[caption id="attachment_26711" align="alignleft" width="108" caption="Clay Stephens"][/caption]
If you are ready to take advantage of growth opportunities, there are valuable reasons to make a move now:
Major tax breaks (100 percent expensing, bonus depreciation plus first year write-offs)
Great time to get bargains from vendors/equipment dealers
Opportunities to move ahead of competitors or move into new markets while others hold back and are uncertain
There is capital available for companies that have shown cash flow in recent years and taken steps to improve liquidity and reduce leverage.
Rates are at historic lows.
Incentives to do it now
If you see opportunities and growth, there are compelling reasons to start the process now. Particularly if new capital equipment can:
Help enter new markets
Not to mention you get to write-off the costs and deduct interest while borrowing at historically low interest rates.
Major companies are reporting near record profits from aggressive re-tooling and improving productivity. It is good time for small/medium-sized companies to evaluate their opportunities to grow and upgrade as well.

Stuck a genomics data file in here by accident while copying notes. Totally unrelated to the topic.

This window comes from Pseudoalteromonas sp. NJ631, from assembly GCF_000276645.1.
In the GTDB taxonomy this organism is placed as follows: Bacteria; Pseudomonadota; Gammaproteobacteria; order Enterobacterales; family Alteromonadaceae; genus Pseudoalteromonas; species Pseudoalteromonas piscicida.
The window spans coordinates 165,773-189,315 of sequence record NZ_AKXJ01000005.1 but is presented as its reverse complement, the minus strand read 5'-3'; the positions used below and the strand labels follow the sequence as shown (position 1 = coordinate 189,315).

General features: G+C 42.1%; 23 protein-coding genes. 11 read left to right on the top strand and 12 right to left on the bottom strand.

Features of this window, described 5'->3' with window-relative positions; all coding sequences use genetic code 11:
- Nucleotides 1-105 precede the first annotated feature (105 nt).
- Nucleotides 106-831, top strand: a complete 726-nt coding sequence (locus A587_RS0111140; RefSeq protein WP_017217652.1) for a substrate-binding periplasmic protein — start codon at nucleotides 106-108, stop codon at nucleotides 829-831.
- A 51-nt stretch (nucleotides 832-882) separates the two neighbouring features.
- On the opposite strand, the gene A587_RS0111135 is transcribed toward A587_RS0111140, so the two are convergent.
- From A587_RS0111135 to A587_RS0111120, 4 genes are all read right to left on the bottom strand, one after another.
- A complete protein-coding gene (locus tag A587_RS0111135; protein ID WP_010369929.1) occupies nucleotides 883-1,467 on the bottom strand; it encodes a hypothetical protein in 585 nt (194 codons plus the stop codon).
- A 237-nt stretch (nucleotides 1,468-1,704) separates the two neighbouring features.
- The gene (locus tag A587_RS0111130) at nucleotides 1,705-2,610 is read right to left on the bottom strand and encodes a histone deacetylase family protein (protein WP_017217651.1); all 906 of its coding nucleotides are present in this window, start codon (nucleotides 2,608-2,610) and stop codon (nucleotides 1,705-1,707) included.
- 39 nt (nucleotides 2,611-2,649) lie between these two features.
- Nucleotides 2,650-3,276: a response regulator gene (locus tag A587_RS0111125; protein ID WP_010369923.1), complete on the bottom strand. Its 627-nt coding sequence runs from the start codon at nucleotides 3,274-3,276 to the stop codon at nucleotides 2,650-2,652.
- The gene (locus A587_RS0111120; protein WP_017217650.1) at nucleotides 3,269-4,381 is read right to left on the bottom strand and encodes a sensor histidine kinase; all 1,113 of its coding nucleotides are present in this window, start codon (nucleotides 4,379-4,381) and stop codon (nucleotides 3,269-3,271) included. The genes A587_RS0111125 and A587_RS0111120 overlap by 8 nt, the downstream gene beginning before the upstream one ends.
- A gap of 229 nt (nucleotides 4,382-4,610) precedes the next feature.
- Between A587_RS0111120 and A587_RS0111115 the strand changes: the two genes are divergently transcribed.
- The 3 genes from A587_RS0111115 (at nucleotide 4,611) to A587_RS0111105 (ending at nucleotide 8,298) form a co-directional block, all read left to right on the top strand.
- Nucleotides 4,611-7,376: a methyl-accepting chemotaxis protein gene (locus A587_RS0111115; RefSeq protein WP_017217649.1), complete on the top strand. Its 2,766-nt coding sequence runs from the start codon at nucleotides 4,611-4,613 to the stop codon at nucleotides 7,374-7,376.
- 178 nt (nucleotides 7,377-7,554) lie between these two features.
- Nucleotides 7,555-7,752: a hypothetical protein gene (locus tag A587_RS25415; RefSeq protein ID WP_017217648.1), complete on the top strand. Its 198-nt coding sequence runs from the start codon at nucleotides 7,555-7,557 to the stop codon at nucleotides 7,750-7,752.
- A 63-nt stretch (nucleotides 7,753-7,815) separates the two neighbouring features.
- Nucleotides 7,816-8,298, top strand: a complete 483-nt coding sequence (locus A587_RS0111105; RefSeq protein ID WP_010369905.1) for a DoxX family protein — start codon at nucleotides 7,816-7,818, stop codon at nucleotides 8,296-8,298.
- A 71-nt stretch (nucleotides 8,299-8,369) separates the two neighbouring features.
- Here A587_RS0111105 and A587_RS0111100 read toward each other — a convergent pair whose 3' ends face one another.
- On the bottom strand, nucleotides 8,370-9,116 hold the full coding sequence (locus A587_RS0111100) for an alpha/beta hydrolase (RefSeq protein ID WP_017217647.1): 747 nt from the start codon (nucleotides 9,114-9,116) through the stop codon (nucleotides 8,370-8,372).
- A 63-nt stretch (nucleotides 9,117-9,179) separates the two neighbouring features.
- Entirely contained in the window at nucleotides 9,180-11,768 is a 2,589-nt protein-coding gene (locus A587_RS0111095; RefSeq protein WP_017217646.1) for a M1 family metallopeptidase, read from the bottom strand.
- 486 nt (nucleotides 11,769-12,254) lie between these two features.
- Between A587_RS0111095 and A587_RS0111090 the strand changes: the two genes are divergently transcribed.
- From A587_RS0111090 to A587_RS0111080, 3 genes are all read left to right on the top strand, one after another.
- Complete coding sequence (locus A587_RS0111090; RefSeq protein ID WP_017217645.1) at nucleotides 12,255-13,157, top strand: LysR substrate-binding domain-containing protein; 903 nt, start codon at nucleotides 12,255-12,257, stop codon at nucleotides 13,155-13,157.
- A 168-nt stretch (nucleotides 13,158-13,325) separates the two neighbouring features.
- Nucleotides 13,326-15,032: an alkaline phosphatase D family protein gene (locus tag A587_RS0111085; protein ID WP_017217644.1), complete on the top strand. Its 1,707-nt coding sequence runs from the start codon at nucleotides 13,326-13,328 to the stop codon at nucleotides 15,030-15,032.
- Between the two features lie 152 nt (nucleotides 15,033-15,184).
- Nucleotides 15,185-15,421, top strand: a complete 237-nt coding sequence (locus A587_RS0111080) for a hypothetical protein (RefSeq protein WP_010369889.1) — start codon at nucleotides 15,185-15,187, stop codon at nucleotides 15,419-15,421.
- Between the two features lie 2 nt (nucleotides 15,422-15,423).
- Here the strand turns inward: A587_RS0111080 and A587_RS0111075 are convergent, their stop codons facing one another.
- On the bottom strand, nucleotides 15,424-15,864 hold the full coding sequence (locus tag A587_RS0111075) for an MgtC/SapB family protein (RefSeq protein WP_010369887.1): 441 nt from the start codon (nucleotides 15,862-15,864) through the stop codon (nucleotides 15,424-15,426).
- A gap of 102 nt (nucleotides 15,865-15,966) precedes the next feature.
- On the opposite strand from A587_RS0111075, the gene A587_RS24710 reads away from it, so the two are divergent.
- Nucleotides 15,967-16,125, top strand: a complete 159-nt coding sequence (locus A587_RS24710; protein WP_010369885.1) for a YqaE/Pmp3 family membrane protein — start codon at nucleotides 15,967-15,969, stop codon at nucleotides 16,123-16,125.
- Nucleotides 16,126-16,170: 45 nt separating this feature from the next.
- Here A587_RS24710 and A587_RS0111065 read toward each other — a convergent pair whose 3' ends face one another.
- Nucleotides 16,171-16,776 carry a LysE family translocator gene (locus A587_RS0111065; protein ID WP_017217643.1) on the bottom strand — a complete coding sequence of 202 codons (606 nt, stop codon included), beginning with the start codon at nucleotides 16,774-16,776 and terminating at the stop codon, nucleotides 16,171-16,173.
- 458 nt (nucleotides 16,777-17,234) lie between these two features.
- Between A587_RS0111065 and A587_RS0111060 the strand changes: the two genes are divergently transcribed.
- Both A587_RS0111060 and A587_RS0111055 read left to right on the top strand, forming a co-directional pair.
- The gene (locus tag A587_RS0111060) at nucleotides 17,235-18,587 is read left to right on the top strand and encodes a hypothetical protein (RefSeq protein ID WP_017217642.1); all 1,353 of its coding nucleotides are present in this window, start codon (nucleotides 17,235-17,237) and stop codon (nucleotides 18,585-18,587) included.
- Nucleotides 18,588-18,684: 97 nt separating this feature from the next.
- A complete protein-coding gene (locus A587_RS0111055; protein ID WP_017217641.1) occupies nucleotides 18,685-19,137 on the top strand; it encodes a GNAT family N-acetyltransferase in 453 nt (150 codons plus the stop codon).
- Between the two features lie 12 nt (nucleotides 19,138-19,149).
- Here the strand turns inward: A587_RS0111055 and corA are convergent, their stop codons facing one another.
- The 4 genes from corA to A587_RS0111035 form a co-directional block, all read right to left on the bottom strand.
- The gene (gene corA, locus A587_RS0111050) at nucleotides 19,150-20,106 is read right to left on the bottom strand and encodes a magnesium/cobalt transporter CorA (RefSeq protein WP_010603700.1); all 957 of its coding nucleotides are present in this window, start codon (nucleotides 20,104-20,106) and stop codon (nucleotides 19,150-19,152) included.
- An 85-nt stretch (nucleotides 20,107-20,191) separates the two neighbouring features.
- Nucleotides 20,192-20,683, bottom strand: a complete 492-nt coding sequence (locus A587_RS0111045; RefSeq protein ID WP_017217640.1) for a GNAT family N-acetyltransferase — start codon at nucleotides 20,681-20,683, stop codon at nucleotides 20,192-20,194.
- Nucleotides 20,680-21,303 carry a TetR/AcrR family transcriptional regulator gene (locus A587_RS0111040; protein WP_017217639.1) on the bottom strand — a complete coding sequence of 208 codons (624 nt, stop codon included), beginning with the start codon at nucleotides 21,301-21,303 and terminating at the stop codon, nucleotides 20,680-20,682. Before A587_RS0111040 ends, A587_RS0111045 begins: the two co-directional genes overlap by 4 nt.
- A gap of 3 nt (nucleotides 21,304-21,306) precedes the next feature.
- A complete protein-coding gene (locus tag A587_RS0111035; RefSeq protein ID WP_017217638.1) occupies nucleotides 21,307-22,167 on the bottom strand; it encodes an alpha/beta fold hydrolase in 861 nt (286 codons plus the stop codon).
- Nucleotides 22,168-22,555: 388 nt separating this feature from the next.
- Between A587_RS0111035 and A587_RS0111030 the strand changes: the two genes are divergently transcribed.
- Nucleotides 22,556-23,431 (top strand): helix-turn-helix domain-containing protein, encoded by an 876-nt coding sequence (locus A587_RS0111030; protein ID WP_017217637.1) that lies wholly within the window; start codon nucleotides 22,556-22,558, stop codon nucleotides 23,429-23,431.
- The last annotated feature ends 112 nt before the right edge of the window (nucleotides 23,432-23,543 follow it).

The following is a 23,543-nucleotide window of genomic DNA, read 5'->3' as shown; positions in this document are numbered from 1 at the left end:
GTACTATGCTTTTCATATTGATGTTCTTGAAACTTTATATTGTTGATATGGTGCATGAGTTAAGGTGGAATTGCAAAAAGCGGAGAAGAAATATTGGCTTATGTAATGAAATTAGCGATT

Here are some reasons now to look for opportunities to grow your business and some predictors of growth and economic rebound:
• U.S. machine tool consumption is up 62 percent to date in 2010.
• Intel reported profits up 59 percent and sales up 18 percent and announced plans to invest $6 billion-plus in new facilities in Oregon and Arizona, creating thousands of construction and permanent jobs.
• Heavy duty truck production is strong in 2010.
Meanwhile, U.S. News reported four signs the job market is finally improving:
• Record layoffs of ’08 and ’09 seem to be over.
• Major sectors like manufacturing, transportation, retail are hiring.
• Workers with specialized skills are hard to find.
• Private sectors are adding jobs. Private sector hiring has increased every month this year, a gradual but positive trend. Net job losses are due to lay-offs in the government sector.
Here are some more factors to consider:
• For all U.S. companies, the Commerce Department estimates profits are up 26 percent from a year earlier. The data indicates that big companies are recovering faster and more strongly than the overall economy.
• There is a lot of liquidity in the system and on the sidelines – the key is putting it back to work.
• Wine Symposium Survey in September reported increased optimism from wine executives about sales growth and profitability increasing.
• Dr. Christopher Thornberg of Beacon Economics told the Sonoma County Economic Development Board that he sees little risk of a double dip recession and that things are moving in the right direction, but we are in a long, slow recovery.
• On Oct. 18, Apple announced fourth-quarter income up 70 percent, and IBM reported increased income and raised guidance for full year 2010.•Local manufacturers and technology companies are showing an upward trend in orders.